Customers want to be humanized and remembered. About 6 in 10 customers feel like they are treated more like tickets than people. 76% of consumers want companies to remember who they are.
Most consumers use an average of at least 3 channels to contact the business they patronize. Consumer engagement by channel is as follows:
• 82% phone
• 62% email
• 43% live chat
• 30% in-person
• 25% social media
• 22% SMS
Maintaining a presence on multiple channels alone doesn’t cut it. 78% of consumers say that omnichannel support is rare/never happens. 76% receive conflicting answers when they reached out via a different channel or spoke to another company employee. And 98% of consumers try to bypass an automated voice response system so they can speak directly to a human on the phone.
Customer service factors into whether or not consumers will patronize a business. 54% of consumers make decisions based on customer service. 68% will pay more for products/services from a company with a record of good customer service.
Poor customer service drives them away. 92% of consumers will switch to another company after 3 or fewer bad experiences and 26% switch after 1 bad experience.
The way companies handle returns and delivery drastically influences whether a consumer will patronize a business again. The Connecting Shoppers in the Age of Choice report from Navar uncovered some interesting data around these topics.
Shoppers expect business to be transparent and flexible with their return processes. Customers also expect the process to be easy. 76% of shoppers will give repeat business to a store that makes returns/exchanges easy. 67% choose to return online purchases through the mail but 1 in 4 customers won’t buy something without the option to return it to a brick and mortar store.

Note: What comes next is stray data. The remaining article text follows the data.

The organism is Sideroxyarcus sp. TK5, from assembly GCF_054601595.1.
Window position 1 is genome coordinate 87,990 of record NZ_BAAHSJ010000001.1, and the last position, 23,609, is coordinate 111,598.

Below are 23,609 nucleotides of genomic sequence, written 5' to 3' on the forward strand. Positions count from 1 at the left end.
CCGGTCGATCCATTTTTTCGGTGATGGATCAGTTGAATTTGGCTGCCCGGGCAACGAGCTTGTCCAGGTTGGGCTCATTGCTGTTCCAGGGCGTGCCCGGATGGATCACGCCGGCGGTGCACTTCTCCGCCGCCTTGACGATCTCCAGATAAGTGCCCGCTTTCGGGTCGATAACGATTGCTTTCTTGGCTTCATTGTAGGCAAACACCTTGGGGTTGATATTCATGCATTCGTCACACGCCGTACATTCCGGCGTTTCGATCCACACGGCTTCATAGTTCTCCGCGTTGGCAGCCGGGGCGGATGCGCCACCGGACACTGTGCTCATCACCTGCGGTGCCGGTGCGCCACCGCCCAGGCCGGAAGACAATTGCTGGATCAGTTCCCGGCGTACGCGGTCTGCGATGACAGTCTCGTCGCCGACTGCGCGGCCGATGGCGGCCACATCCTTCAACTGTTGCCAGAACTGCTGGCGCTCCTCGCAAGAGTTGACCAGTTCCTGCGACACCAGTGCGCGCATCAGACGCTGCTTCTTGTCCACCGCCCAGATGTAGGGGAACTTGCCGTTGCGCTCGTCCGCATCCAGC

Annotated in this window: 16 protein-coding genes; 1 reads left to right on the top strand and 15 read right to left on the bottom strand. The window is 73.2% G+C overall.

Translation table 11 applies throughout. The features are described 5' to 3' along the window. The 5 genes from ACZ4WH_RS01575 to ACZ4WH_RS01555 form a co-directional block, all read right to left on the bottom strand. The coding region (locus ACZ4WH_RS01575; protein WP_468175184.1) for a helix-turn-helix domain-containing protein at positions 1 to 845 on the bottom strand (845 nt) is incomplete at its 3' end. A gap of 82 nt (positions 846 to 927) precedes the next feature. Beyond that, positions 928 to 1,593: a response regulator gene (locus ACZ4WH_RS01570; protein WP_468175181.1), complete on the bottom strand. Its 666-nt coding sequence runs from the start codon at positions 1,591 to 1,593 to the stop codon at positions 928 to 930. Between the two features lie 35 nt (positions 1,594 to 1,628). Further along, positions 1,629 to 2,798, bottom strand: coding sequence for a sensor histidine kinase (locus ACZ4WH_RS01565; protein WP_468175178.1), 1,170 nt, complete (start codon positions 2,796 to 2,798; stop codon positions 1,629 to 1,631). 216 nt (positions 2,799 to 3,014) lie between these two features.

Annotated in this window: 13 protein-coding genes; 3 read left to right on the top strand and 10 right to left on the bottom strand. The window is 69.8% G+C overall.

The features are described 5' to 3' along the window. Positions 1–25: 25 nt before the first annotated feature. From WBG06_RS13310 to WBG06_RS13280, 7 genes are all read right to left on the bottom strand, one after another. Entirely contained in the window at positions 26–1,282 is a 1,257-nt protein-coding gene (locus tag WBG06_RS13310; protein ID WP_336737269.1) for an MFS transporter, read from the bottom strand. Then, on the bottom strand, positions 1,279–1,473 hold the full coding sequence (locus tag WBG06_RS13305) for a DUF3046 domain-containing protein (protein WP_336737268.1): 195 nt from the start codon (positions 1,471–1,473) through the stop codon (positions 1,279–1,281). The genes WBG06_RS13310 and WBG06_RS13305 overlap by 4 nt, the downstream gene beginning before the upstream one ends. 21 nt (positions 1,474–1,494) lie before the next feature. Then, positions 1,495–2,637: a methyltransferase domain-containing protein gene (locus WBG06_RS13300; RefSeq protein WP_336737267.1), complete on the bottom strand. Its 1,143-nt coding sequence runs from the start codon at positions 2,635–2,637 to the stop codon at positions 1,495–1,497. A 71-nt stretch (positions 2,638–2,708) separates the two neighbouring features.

Shipping speed and accuracy matters. Almost 8 in 10 customers (77%) will give repeat business to a retailer that resends lost/damaged items with expedited shipping. 54% of shoppers will give repeat business to a store that accurately predicts the date their packages will be delivered.
Key Finding: Customer satisfaction rides on several factors! Survey customers to find out what your business is doing well and which areas you need to improve in.
Corporate Social Responsibility
Companies who are open about their corporate social responsibility (CSR) practices gain customer trust and loyalty. Although Millennials and Gen Z are often credited with propelling interest in the social and environmental impact companies have, 86% of all consumers expect companies to act on social and environmental issues.
60% of consumers believe that conserving natural resources contributes to a company’s reputation for sustainability. Other ways companies can show their reputation for sustainability include:
• 53% consumers say providing goods or services that are certified
• 52% consumers say creating local jobs
• 51% consumers say supporting environmental or social causes
• 47% consumers say supporting the community
• 47% consumers say offering affordable goods or services
How do consumers learn about company’s CSR practices? 49% rely on the news media; 34% of adults depend on word-of-mouth and 33% of adults utilize social media and company blogs.
Key Finding: What CSR practices does your company practice? Are you communicating these to your customers? Some topics to consider to help generate some communication points: local hires contributing to the community, recycling programs and ways your company is reducing its footprint.
Which brands do consumers prefer?
Most 5 relevant brands in the US in 2018:
Most loved brands by young adults ages 18-29:
9. Dollar Tree
55% of Millennials think Nike has strong, positive values
13. Warner Bros Entertainment
15. Home Depot
58% of Millennials think Home Depot has strong, positive values
17. Samsung Electronics
63% of Millennials think Dove has strong, positive values
25. Walt Disney
Key Finding: Take inspiration from these brands and companies that rate so highly with customers. What are they doing that customers find so endearing?